Making Do on Thanksgiving

27 Nov

Thanksgiving is always the hardest holiday to be away from home, and since this was my third year away from family and friends on Turkey Day, it was gearing up to be a lousy week. Things were made better by the fact that Monday was a holiday in Argentina, and the weather has been beautiful lately, which always makes things better. But even knowing that it’s a bummer to be away from home on the holiday, I’ve been so busy lately that I haven’t had a chance to get to sad or homesick. I don’t have too many American friends and only recently met my buddy Brian, so I figured I’d spend Thanksgiving alone, but Brian knows a whole crew of English teachers and invited me to someone’s apartment for a feast on Thursday night. I couldn’t be happier.

My Thanksgiving in Ecuador got me a great meal hosted by my friend Lauren, and with new Ecuadorian friends we made a micro-family for the evening. Last year I was invited to my first “Thanksgiving a la porteña” hosted by a local, with no turkey but milanesas instead. At that point I was feeling homesick and it was a great treat. This year was a bit different, with more of a party than a sit down dinner, and it involved people from all over the world. Not only the U.S was represented, but Argentina, Germany, Colombia, etc. Basically, those who were away from their families met up, and others who were friends joined in to share in the strange and foreign holiday.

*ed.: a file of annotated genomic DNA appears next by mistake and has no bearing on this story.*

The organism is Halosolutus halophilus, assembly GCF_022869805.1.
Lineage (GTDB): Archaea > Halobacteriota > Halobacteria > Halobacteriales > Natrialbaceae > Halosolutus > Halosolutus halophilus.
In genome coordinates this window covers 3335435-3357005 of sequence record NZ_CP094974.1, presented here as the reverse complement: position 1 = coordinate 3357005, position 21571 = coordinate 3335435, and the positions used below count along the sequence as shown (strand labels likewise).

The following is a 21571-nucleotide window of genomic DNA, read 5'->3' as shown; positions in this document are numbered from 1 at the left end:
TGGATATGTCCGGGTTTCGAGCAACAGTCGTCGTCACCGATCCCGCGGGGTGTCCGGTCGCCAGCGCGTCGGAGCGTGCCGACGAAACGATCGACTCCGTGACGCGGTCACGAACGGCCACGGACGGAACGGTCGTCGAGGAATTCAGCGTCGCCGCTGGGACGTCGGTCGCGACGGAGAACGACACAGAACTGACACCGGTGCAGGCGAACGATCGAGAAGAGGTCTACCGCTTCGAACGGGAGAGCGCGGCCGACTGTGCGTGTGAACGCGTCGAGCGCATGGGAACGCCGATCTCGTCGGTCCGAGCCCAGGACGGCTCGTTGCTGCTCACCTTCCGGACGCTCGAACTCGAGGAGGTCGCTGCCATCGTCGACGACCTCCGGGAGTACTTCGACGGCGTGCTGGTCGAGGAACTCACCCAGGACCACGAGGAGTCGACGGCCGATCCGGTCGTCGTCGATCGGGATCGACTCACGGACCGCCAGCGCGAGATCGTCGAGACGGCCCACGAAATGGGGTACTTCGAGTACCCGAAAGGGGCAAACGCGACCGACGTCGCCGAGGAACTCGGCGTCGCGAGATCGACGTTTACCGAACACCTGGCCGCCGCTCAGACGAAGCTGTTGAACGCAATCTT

Our host went above and beyond, preparing two turkeys (I have no idea where she got them), pumpkin pie, mashed potatoes, macaroni and cheese, salads, pies, and a mountain of little pastries and desserts. Since everyone brought something to drink, the house was shortly turned into a bar. We went around the room saying something we were thankful for and then it was every man for himself at the table. I spent the night mingling and talking to some new people, and it made me wonder about the advantages of teaching English. One of the biggest reasons I could see is that you get to meet so many other people like you who are also looking for company and support.

Next year I’ll be back in the U.S. to enjoy a Thanksgiving Americana. I can’t wait to celebrate with the family again.

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